Things have certainly been quiet on the Canadian front over the past few months. Ending the lull, in a decision filled with different conflict of laws issues, the Quebec Superior Court held, in Bil’In Village Council and Yassin v. Green Park International Inc. (available here), that Israel is the most appropriate forum for the dispute and therefore it stayed the proceedings in Quebec.
The plaintiffs, resident in the occupied West Bank, sued two corporations incorporated in Quebec for their involvement in building housing for Israelis in the West Bank. The plaintiffs alleged violation of several international law principles.
The reasons address several interesting issues: 1. whether the defendants are protected by state immunity as agents of Israel [no], 2. whether decisions of the High Court of Justice in Israel in which the plaintiffs participated were recognizable in Quebec [yes], 3. whether these judgments statisfied the test for res judicata [no], 4. whether the plaintiffs had the necessary legal interest required under Quebec law to bring the proceedings [yes for one, no for the other], 5. whether the cause of action had no reasonable hope of succeeding [no], 6. whether the court should stay the proceedings [yes].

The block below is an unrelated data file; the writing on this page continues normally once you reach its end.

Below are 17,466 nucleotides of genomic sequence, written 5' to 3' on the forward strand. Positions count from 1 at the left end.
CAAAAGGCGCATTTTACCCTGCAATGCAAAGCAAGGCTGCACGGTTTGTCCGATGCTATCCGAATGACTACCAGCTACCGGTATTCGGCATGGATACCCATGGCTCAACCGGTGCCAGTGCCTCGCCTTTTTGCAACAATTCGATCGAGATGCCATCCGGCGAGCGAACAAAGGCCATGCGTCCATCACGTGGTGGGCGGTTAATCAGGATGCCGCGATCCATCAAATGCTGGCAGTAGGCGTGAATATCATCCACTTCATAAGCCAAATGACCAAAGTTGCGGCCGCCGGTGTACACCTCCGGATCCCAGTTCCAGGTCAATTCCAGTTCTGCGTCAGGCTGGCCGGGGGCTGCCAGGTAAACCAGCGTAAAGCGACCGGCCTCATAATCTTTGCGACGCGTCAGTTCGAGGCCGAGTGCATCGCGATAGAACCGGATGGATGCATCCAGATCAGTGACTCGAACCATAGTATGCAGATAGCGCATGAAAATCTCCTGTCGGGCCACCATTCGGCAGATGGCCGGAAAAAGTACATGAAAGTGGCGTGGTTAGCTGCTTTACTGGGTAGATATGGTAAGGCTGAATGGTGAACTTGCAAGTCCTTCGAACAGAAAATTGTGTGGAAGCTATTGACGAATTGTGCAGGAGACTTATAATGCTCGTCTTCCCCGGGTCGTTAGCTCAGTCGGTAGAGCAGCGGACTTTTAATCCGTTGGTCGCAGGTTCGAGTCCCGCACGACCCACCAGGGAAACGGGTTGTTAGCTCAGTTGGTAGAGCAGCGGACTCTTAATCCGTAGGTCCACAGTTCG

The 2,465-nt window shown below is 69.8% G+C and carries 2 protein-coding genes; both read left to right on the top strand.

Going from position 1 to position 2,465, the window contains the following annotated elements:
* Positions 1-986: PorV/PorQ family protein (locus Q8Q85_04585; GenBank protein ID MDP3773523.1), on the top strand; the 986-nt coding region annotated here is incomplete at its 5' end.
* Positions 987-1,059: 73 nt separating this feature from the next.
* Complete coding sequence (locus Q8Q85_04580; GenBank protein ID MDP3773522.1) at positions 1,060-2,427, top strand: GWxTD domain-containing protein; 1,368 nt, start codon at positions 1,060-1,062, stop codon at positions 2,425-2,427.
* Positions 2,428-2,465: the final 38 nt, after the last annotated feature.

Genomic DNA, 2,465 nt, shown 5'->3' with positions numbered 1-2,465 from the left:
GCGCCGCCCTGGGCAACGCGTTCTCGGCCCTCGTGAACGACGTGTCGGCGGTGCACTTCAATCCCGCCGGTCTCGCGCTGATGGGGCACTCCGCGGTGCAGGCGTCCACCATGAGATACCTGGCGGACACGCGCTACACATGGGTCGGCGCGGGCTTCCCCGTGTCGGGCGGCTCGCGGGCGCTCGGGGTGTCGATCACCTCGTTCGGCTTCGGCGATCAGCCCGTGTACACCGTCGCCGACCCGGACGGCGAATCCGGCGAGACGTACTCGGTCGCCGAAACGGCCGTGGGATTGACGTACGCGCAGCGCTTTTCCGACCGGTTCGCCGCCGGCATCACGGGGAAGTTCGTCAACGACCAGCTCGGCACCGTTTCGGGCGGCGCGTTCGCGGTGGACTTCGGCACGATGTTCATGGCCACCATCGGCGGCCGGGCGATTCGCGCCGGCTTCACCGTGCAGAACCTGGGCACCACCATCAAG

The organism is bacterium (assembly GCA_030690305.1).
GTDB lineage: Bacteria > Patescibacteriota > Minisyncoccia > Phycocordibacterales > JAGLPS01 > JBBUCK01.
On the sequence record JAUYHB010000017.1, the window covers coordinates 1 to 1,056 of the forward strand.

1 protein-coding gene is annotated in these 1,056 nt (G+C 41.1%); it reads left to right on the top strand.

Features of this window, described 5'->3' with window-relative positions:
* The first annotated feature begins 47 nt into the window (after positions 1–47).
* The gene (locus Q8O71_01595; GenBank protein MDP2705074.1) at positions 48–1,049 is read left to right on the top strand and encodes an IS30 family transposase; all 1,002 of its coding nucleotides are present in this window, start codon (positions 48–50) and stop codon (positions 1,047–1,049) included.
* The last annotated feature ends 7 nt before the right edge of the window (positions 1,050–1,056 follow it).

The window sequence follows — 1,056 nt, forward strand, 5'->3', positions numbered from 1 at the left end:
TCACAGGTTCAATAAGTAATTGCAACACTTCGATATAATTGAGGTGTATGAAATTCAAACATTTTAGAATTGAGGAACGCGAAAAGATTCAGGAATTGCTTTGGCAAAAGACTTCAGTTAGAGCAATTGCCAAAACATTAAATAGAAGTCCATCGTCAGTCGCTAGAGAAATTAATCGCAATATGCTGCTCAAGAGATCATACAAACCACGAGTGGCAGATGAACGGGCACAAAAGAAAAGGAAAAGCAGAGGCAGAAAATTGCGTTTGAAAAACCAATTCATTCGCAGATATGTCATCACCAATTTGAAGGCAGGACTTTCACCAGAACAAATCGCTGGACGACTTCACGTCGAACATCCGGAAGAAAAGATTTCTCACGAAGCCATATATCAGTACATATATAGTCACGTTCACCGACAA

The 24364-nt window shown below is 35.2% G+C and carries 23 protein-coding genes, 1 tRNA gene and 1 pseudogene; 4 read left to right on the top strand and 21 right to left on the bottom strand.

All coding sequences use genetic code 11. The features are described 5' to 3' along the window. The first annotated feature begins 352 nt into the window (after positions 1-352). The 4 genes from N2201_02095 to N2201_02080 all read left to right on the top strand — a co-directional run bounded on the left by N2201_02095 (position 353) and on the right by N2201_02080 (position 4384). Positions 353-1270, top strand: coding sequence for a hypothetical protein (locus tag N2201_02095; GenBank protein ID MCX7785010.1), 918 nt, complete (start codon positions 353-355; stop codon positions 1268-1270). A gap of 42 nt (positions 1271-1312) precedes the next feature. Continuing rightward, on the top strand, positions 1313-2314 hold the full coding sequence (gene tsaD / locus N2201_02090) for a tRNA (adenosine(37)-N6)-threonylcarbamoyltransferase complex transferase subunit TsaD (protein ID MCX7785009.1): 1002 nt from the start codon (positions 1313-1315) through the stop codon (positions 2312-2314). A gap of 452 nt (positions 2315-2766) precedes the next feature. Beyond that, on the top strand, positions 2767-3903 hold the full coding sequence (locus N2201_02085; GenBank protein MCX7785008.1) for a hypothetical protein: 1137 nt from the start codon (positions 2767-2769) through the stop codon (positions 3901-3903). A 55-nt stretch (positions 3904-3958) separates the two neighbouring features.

On the appropriate forum issue, the factual connections massively pointed away from Quebec. The defendants were incorporated there, but largely for tax purposes – they did no business there – and that was the only connection to Quebec. A key issue was whether the issues raised in the proceedings could be fairly resolved by an Israeli court, but the court found the expert evidence on this point favoured the defendants, not the plaintiffs. This may be the most controversial aspect of the decision.
The decision also contains lengthy analysis of the applicable law and some comments on the absence of proof of foreign law.
It is not common for Canadian courts to mention, as a factor in the forum non conveniens analysis, the state of access to the local courts for local plaintiffs (the docket-crowding issue American courts do consider). In this case, however, this factor is noted by the court in its reasons for staying the proceedings.